The safe haven would be like a bank in a snow globe: transparent to the regulator and enclosed from risk.  Like a peaceful sanctuary in the mountains of Switzerland yet safer than banks of Switzerland as it is isolated from sovereign debt exposures looming in Europe. 



                                                                                                                                             April 14, 2015



Federal Deposit Insurance Corporation

550 Seventeenth Street NW

Washington DC 20429

Attention: Chairman Thomas Hoenig


RE: Effective and Simplified Regulation for a Simplified Bank


Dear Chairman Thomas Hoenig,


In the article published by American Banker Want Simpler Regulation? Try simplifying your bank first, you call for simplification, transparency and timely reporting. The attached letter to Senator Elizabeth Warren calls for the creation of an entity which is consistent with such simplicity and transparency: The Fully Transparent Broker-Dealer.


The Fully Transparent Broker-Dealer:


  1. Electronically disseminates all data but personally identifiable information to the regulator.

  2. Allows for independent customer reserve and net capital computations.

  3. Does not engage in derivatives trading for customer or firm accounts

  4. Allows the systemic risk regulator to block risk based trades in real time.


In an ideal structure of systemic risk regulation, there is no need for FDIC or SIPC insurance because the systemic risk regulator receives reporting for customer segregation of assets and solvency in real-time, and has the means to insure that customer will receive one-hundred per-cent of their assets before the entity goes into bankruptcy. The entity should not go into bankruptcy as the systemic risk regulator has the means to block risk based transactions at the time of execution.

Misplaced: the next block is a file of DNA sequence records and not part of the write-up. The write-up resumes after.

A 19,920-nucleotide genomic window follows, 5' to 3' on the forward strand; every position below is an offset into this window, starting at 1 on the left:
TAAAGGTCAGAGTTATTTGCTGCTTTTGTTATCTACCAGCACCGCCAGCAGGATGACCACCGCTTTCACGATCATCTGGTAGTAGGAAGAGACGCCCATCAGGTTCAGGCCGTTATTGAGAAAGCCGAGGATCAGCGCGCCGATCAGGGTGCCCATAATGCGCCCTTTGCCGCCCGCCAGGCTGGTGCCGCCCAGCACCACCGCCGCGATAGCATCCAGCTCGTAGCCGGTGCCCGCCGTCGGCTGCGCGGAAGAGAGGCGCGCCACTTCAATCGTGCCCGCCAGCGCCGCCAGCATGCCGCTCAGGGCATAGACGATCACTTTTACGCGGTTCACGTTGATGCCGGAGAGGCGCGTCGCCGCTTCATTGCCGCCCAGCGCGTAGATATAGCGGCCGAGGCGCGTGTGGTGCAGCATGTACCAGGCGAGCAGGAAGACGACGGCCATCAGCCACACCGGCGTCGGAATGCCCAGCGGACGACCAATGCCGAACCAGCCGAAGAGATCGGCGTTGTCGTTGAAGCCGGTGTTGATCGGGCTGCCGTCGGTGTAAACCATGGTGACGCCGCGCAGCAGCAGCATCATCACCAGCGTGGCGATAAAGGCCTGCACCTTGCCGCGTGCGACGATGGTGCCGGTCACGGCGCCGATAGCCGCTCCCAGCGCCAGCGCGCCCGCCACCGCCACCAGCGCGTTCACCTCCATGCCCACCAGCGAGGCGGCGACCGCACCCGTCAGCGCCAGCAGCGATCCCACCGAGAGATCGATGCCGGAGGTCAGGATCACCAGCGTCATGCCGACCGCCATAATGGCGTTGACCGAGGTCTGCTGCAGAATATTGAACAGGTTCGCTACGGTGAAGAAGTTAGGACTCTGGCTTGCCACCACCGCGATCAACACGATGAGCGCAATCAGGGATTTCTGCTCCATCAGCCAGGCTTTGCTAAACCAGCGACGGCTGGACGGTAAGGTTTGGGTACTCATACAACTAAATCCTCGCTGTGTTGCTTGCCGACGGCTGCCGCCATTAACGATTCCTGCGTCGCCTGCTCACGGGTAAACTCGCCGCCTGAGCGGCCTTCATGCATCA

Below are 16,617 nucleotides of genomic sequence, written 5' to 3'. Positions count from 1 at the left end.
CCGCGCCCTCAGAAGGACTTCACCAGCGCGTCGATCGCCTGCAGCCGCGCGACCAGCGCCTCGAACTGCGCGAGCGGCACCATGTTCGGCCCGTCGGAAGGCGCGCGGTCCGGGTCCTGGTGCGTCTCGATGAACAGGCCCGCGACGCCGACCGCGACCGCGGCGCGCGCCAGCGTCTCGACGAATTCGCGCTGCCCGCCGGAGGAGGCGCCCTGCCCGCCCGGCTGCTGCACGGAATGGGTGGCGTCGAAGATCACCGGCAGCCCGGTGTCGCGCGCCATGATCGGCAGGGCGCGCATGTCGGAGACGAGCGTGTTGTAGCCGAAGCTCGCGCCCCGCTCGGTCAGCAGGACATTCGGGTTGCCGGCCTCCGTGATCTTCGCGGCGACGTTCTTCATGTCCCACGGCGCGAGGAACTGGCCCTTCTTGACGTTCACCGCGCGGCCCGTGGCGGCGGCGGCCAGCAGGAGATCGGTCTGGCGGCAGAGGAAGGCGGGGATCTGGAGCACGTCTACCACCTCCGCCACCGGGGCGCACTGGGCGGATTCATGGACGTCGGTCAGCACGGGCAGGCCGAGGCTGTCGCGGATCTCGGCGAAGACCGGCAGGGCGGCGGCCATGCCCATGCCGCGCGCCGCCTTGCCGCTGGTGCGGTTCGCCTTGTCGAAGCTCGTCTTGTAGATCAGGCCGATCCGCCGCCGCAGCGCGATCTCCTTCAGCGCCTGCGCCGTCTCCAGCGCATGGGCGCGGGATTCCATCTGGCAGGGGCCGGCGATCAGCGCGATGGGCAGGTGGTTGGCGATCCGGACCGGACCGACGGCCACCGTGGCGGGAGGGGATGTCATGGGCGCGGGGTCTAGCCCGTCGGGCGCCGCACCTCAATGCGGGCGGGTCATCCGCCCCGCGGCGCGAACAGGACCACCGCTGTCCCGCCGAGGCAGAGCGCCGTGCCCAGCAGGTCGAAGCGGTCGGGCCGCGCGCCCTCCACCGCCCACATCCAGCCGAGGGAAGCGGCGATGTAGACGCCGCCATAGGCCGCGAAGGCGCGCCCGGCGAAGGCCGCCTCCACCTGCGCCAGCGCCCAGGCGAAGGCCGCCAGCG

A broker-dealer such as Fidelity effectively manages risk on a million margin accounts by daily vigilance of customer trades. If Firm Net Capital is calculated monthly then it can be calculated daily. If the haircuts of portfolio margin accounts can be done intraday per SEC requirements, then the same can be applied to firm equity on a daily basis. If the margin department of a broker-dealer can monitor and close out the positions of thousands of margin accounts of the broker dealer then it can be done for a firm account. If a young woman in the margin department can work remotely from home to monitor margin, then remote access can be granted to a systemic risk regulator in Washington DC.


Though the article may have been directed at the large institution which may be considered too big to fail, many smaller institutions have taken substantive steps to eliminate risk from their balance sheet. One such smaller bank which was validated as not systemically important as they were rejected for TARP should be interested in setting up for the Fully Transparent model on a pilot program. Their customers and investors should take comfort as there is nothing to hide.


Saint John on Transparency: Everyone who does evil hates the light, and will not come into the light for fear that their deeds will be exposed. But whoever lives by the truth comes into the light, so that it may be seen plainly that what they have done has been done in the sight of God. (John 3 20-21)3


The simple solution to “too big to fail”is to offer customers an attractive incentive for shifting their assets to a safe haven insulated from the derivatives markets. Protection of customer assets is realized not by ring fencing the contagion of each and every insolvent bank or country but to draw assets to an formidable fortress ring-fenced from derivatives toxicity: The Fully Transparent Broker-Dealer. If it can be done for one simple trading account, a scalable model can be built for any entity willing to be simple and fully transparent.


The presence of FDIC insurance for all banks only attracts assets in banks such as JPM Chase knee deep in derivatives risk. Too big to fail banks should not be insured at all unless they shed derivatives trading. Conversely the bank or broker-dealer which is deemed pure and fully transparent, should allowed for greater insurance coverage for their customers as there are formidable means of protection of assets. Consequently, the FDIC by creating incentives for transparency is in a unique position to play a decisive role in resolving the too big to fail.


I hope you take this letter seriously and respond soon with support for the Fully Transparent Broker-Dealer pilot program. We at The Fully Transparent Broker-Dealer are as congenial, humble and simple as a Motel 6, and to prove it I will leave you like Tom Bodett of Motel 6 and say “we will leave the light on for you”





Peter Schwartz